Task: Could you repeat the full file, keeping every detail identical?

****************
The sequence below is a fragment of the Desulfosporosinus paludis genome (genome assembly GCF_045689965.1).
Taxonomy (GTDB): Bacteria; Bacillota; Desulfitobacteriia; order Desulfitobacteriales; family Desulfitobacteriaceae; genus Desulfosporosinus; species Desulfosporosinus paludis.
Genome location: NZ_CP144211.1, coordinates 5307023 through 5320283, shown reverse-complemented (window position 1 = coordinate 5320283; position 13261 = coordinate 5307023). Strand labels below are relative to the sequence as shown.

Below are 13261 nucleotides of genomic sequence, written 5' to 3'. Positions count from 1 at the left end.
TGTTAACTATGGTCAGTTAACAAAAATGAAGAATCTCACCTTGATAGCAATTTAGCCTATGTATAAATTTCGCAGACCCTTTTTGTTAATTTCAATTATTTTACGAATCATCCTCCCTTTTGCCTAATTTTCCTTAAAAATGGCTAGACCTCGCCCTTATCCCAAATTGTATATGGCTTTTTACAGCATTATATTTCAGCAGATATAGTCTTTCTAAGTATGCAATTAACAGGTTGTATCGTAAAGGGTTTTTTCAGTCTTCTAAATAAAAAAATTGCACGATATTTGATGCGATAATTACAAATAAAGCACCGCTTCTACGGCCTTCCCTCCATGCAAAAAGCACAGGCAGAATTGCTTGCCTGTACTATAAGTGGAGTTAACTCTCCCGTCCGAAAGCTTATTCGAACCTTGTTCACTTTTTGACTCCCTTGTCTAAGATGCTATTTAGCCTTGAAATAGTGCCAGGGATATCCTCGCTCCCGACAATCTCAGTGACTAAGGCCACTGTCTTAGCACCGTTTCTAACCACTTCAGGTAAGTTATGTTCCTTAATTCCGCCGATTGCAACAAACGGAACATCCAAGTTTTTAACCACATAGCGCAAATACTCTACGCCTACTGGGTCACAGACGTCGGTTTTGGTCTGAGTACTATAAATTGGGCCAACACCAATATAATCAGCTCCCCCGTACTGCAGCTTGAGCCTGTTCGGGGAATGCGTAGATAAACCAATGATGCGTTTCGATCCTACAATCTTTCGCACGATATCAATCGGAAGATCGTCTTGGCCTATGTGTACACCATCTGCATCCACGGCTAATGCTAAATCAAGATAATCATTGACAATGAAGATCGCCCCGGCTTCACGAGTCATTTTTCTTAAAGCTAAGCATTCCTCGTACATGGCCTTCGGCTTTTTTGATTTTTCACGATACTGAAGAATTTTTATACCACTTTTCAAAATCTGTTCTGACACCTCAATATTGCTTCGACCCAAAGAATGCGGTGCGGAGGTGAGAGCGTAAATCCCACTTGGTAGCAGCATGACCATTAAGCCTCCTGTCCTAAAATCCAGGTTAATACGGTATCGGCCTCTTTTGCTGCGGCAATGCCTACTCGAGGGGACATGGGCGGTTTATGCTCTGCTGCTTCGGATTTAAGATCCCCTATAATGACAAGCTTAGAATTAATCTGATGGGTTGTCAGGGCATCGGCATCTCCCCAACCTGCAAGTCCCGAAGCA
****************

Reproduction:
The sequence below is a fragment of the Desulfosporosinus paludis genome (genome assembly GCF_045689965.1).
Taxonomy (GTDB): Bacteria; Bacillota; Desulfitobacteriia; order Desulfitobacteriales; family Desulfitobacteriaceae; genus Desulfosporosinus; species Desulfosporosinus paludis.
Genome location: NZ_CP144211.1, coordinates 5307023 through 5320283, shown reverse-complemented (window position 1 = coordinate 5320283; position 13261 = coordinate 5307023). Strand labels below are relative to the sequence as shown.

Below are 13261 nucleotides of genomic sequence, written 5' to 3'. Positions count from 1 at the left end.
TGTTAACTATGGTCAGTTAACAAAAATGAAGAATCTCACCTTGATAGCAATTTAGCCTATGTATAAATTTCGCAGACCCTTTTTGTTAATTTCAATTATTTTACGAATCATCCTCCCTTTTGCCTAATTTTCCTTAAAAATGGCTAGACCTCGCCCTTATCCCAAATTGTATATGGCTTTTTACAGCATTATATTTCAGCAGATATAGTCTTTCTAAGTATGCAATTAACAGGTTGTATCGTAAAGGGTTTTTTCAGTCTTCTAAATAAAAAAATTGCACGATATTTGATGCGATAATTACAAATAAAGCACCGCTTCTACGGCCTTCCCTCCATGCAAAAAGCACAGGCAGAATTGCTTGCCTGTACTATAAGTGGAGTTAACTCTCCCGTCCGAAAGCTTATTCGAACCTTGTTCACTTTTTGACTCCCTTGTCTAAGATGCTATTTAGCCTTGAAATAGTGCCAGGGATATCCTCGCTCCCGACAATCTCAGTGACTAAGGCCACTGTCTTAGCACCGTTTCTAACCACTTCAGGTAAGTTATGTTCCTTAATTCCGCCGATTGCAACAAACGGAACATCCAAGTTTTTAACCACATAGCGCAAATACTCTACGCCTACTGGGTCACAGACGTCGGTTTTGGTCTGAGTACTATAAATTGGGCCAACACCAATATAATCAGCTCCCCCGTACTGCAGCTTGAGCCTGTTCGGGGAATGCGTAGATAAACCAATGATGCGTTTCGATCCTACAATCTTTCGCACGATATCAATCGGAAGATCGTCTTGGCCTATGTGTACACCATCTGCATCCACGGCTAATGCTAAATCAAGATAATCATTGACAATGAAGATCGCCCCGGCTTCACGAGTCATTTTTCTTAAAGCTAAGCATTCCTCGTACATGGCCTTCGGCTTTTTTGATTTTTCACGATACTGAAGAATTTTTATACCACTTTTCAAAATCTGTTCTGACACCTCAATATTGCTTCGACCCAAAGAATGCGGTGCGGAGGTGAGAGCGTAAATCCCACTTGGTAGCAGCATGACCATTAAGCCTCCTGTCCTAAAATCCAGGTTAATACGGTATCGGCCTCTTTTGCTGCGGCAATGCCTACTCGAGGGGACATGGGCGGTTTATGCTCTGCTGCTTCGGATTTAAGATCCCCTATAATGACAAGCTTAGAATTAATCTGATGGGTTGTCAGGGCATCGGCATCTCCCCAACCTGCAAGTCCCGAAGCA